Making it happen…

For the sake of this Armchair GM exercise, the Oilers trade out Yamamoto, Ceci, Xavier Bourgault, Phil Kemp and second-round picks this year and next. Actual results may vary and would likely see a first-round pick involved, but in this scenario, Edmonton hopes this bundle of players, picks and prospects gets the job done. The 2024 first-round pick is still needed by the team in this scenario.
Bouchard is re-signed to a one-year, $3.983-million contract, McLeod re-signs to a one-year, $1.323-million deal and Kostin inks a one-year, $1.065-million deal — all contracts projected by Evolving Hockey over that term. The Oilers make agreements with them both that another raise will follow next year when the salary cap increases significantly by $4-million. RFA’s Raphael Lavoie and Olivier Rodrigue sign one-year, $925,000 contracts to play in the AHL, although the former could be on the big club at any point this season and would fit under the current salary cap guise.
That leaves the Oilers with a scant -$713,500 in cap space with a wing spot on the fourth line and two press box seats to fill. The money isn’t adding up, so there needs to be more subtractions. The limited options are kept to either Warren Foegele or Jack Campbell being moved out via trade. In Foegele’s case, his $2.75-million salary being dumped for magic beans would offer the Oilers a hair over $2-million in cap space. Not enough to do what the team needs to fill their roster out properly, and Foegele is a very effective player on the third line.
So, that leads to Campbell needing to be traded after just one, albeit miserable year in Edmonton. The sage Allan Mitchell proposed in a blog post Monday morning also looking at offseason changes that if the Oilers were to move Campbell, they could theoretically do so by trading the 2024 first-round pick with him to the Chicago Blackhawks for Taylor Raddysh.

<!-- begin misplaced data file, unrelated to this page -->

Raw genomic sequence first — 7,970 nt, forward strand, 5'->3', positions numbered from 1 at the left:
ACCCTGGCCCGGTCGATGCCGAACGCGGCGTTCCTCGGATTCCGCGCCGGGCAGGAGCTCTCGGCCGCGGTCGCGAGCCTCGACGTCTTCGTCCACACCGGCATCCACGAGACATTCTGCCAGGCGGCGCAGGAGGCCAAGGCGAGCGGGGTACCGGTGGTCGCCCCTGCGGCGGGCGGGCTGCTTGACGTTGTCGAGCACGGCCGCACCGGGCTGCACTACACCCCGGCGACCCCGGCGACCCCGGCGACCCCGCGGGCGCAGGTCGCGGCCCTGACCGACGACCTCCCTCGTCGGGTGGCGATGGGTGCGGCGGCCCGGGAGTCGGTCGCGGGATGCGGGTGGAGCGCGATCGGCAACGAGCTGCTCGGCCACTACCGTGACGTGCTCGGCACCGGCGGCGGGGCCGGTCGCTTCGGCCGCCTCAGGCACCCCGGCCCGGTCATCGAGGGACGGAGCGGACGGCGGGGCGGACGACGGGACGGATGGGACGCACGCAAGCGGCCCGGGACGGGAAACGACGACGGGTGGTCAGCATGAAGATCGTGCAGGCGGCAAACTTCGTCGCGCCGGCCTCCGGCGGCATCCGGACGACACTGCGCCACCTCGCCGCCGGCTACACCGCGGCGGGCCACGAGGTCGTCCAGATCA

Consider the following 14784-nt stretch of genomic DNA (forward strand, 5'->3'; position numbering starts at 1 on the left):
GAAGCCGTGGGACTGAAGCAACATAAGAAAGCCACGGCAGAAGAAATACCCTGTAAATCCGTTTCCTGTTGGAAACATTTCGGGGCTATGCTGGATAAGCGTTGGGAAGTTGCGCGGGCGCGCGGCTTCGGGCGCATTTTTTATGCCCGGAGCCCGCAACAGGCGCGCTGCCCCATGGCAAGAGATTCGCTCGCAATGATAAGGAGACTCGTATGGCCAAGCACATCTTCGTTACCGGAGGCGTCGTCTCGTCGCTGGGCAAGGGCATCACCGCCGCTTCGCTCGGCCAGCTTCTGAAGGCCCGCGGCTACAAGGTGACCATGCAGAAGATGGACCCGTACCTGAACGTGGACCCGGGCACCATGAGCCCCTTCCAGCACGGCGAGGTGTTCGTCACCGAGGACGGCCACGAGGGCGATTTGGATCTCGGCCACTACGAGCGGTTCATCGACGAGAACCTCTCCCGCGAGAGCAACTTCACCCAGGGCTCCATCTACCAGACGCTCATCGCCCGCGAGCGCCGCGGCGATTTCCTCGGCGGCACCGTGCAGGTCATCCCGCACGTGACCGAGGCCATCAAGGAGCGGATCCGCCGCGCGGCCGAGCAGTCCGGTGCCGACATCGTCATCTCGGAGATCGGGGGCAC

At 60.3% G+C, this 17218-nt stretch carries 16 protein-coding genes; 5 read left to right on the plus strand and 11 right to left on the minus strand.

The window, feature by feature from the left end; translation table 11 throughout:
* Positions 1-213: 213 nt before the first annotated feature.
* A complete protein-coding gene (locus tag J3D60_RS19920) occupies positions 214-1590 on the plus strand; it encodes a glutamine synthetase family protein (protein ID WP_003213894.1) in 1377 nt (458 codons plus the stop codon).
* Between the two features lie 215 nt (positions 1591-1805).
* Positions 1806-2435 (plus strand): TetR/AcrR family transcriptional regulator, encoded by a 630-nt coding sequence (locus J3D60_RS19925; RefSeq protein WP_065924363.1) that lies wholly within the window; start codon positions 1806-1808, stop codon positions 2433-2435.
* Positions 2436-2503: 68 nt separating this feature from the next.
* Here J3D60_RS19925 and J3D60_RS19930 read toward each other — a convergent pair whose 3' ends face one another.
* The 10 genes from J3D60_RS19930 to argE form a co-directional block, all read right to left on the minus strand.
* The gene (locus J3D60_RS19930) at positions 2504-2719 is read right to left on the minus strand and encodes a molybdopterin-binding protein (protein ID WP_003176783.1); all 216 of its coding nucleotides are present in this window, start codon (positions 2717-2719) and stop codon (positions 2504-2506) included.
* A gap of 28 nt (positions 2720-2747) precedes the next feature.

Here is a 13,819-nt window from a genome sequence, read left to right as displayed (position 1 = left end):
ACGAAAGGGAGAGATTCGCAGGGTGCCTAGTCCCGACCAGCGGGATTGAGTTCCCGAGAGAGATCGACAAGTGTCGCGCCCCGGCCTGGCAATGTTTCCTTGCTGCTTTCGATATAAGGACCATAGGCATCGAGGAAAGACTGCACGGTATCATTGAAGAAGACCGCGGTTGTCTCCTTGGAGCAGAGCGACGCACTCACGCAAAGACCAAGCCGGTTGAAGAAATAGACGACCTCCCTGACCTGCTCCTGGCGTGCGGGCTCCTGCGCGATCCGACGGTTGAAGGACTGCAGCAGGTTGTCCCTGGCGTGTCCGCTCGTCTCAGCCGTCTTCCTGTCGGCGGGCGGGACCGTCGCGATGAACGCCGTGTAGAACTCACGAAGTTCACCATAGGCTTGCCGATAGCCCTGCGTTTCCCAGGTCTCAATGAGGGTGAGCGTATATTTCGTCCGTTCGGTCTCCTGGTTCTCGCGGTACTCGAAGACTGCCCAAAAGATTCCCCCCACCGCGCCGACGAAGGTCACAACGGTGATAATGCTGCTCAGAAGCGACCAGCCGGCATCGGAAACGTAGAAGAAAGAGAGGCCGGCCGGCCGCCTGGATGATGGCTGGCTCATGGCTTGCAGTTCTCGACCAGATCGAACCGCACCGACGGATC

The Oilers clear cap space and add a valuable depth forward. Count me in, as the Oilers now have $3.528-million to play with. Dipping into free agency, the Oilers sign veteran goaltender James Reimer to a one-year, $1.592-million contract, as projected by Evolving Hockey. He’s been great on some very bad teams for years now and the Oilers crease suddenly looks a lot better. The Campbell trade, in a sense, is he and the first for Raddysh and Reimer. Not bad, all in all.
Then, the floor is yours, Ken Holland. You have $1.936-million to sign two press box forwards. For the sake of this exercise, we’ll make one of them Andrew Cogliano, who signs a one-year, $925,200 contract, as projected by Evolving Hockey, to return to where it all started to chase another Stanley Cup ring. Who doesn’t love a feel-good story about one the Oilers let get away coming home to win?
The second will be Zach Sanford, a big winger who spent last year in the Nashville Predators organization. He scored two goals and three points in 16 NHL games adding another 12 tallies and 28 points in 45 AHL games. His projected one-year, $914,400 deal fits him right under the Oilers’ salary cap.
All in all, this is what the moves are, and what the Oilers roster looks like.
What do you think of the way this roster shaped up?

Zach Laing is the Nation Network’s news director and senior columnist. He can be followed on Twitter at @zjlaing, or reached by email at zach@oilersnation.com.